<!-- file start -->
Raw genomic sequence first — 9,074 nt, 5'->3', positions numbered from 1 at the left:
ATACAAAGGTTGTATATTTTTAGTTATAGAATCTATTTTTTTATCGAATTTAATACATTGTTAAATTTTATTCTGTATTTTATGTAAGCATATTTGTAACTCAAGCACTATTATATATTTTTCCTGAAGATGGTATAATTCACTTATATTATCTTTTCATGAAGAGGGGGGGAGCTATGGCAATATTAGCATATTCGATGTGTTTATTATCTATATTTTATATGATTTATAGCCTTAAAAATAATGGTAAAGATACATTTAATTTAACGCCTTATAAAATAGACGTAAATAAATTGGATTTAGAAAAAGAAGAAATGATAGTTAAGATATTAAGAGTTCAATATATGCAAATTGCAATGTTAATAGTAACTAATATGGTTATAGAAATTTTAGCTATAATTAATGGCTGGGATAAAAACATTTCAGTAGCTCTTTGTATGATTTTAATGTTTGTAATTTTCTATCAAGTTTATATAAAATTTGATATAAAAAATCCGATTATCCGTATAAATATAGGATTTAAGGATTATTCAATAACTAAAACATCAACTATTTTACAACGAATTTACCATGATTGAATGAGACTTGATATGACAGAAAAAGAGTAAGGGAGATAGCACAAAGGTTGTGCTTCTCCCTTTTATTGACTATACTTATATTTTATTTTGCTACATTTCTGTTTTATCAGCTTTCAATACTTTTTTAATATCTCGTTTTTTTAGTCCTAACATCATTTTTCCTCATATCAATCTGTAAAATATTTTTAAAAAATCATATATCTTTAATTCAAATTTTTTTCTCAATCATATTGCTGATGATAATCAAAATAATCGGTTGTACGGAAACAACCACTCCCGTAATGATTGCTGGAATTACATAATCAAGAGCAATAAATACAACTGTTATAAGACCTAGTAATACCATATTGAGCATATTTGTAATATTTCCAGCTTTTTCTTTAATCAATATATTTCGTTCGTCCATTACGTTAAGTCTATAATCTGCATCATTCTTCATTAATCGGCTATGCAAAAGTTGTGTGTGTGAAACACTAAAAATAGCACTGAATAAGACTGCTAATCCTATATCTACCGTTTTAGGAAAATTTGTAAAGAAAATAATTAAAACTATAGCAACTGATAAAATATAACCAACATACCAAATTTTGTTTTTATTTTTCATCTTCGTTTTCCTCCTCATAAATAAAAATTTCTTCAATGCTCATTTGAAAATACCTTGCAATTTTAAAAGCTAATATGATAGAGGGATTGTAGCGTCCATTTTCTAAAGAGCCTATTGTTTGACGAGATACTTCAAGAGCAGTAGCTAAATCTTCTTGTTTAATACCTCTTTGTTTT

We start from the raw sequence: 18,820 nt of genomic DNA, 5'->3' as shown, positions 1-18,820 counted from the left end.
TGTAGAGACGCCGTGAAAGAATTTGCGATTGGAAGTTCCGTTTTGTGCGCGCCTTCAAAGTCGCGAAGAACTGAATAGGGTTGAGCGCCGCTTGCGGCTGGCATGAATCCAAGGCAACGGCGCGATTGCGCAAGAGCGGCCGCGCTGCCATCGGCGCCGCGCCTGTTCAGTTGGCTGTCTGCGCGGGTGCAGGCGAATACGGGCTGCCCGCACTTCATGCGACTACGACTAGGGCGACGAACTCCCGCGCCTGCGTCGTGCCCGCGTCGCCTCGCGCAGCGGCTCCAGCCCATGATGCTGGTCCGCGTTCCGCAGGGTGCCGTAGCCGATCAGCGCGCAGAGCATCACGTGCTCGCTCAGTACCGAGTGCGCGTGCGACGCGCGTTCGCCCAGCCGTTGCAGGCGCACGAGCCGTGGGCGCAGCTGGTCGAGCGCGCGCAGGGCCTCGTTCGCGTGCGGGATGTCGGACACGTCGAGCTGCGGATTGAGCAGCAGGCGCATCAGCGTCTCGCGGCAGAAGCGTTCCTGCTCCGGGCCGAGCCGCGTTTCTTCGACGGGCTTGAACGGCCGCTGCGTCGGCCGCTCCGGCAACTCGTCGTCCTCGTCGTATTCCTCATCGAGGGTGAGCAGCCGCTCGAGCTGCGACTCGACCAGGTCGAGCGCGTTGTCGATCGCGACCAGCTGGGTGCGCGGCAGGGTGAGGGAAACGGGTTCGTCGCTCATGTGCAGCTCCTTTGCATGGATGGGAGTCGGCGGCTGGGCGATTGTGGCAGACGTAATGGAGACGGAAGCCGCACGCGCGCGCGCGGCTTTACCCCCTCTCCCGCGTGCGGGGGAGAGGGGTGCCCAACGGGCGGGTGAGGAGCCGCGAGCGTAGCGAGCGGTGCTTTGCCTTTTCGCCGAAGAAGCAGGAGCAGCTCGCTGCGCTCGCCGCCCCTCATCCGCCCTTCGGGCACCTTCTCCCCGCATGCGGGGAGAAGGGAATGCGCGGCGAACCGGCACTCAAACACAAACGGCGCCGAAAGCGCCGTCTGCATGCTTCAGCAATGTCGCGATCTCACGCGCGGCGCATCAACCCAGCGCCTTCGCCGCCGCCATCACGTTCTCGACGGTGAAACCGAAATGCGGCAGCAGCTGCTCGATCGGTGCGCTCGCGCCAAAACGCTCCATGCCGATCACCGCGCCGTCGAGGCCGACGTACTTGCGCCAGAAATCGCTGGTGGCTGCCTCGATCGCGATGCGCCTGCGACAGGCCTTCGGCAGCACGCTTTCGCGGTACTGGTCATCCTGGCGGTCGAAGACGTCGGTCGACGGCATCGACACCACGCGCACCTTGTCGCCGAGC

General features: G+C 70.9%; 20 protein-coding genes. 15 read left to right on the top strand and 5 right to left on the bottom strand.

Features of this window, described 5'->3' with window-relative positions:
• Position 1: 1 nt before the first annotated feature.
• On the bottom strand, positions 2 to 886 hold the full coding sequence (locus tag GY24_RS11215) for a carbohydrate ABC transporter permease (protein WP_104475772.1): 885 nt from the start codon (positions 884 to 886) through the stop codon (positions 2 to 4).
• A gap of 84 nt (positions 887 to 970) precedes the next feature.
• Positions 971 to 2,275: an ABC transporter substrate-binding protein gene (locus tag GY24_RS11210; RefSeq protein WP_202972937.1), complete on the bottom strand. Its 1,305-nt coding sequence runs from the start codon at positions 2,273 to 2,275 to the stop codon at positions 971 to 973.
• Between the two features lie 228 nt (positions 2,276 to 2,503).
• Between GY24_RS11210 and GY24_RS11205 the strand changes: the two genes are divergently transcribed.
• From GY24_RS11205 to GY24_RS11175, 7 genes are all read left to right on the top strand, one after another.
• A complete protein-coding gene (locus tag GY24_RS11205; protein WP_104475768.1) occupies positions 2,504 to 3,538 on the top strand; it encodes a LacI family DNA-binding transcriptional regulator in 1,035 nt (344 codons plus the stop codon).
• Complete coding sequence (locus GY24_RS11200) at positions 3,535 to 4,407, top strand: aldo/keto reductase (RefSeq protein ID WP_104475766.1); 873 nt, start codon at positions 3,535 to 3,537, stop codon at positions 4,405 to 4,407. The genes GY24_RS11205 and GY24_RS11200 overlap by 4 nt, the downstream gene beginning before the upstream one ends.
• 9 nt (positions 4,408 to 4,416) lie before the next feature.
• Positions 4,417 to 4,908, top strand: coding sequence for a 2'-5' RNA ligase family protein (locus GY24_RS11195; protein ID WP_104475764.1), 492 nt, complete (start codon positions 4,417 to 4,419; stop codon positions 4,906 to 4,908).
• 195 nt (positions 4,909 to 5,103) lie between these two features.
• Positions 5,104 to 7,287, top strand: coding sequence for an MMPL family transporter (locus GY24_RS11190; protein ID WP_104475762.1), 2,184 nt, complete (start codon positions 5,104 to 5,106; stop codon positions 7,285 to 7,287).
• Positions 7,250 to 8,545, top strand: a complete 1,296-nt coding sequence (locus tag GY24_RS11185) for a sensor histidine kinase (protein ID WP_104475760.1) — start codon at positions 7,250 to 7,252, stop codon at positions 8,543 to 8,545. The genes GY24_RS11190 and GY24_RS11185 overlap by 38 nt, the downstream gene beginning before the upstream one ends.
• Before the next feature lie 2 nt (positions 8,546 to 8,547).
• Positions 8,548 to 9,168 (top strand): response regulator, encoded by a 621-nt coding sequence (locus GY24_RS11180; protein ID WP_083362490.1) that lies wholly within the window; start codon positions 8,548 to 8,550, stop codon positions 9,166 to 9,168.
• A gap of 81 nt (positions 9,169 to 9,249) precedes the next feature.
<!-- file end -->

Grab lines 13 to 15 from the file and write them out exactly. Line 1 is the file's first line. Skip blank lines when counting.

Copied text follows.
• From GY24_RS11205 to GY24_RS11175, 7 genes are all read left to right on the top strand, one after another.
• A complete protein-coding gene (locus tag GY24_RS11205; protein WP_104475768.1) occupies positions 2,504 to 3,538 on the top strand; it encodes a LacI family DNA-binding transcriptional regulator in 1,035 nt (344 codons plus the stop codon).
• Complete coding sequence (locus GY24_RS11200) at positions 3,535 to 4,407, top strand: aldo/keto reductase (RefSeq protein ID WP_104475766.1); 873 nt, start codon at positions 3,535 to 3,537, stop codon at positions 4,405 to 4,407. The genes GY24_RS11205 and GY24_RS11200 overlap by 4 nt, the downstream gene beginning before the upstream one ends.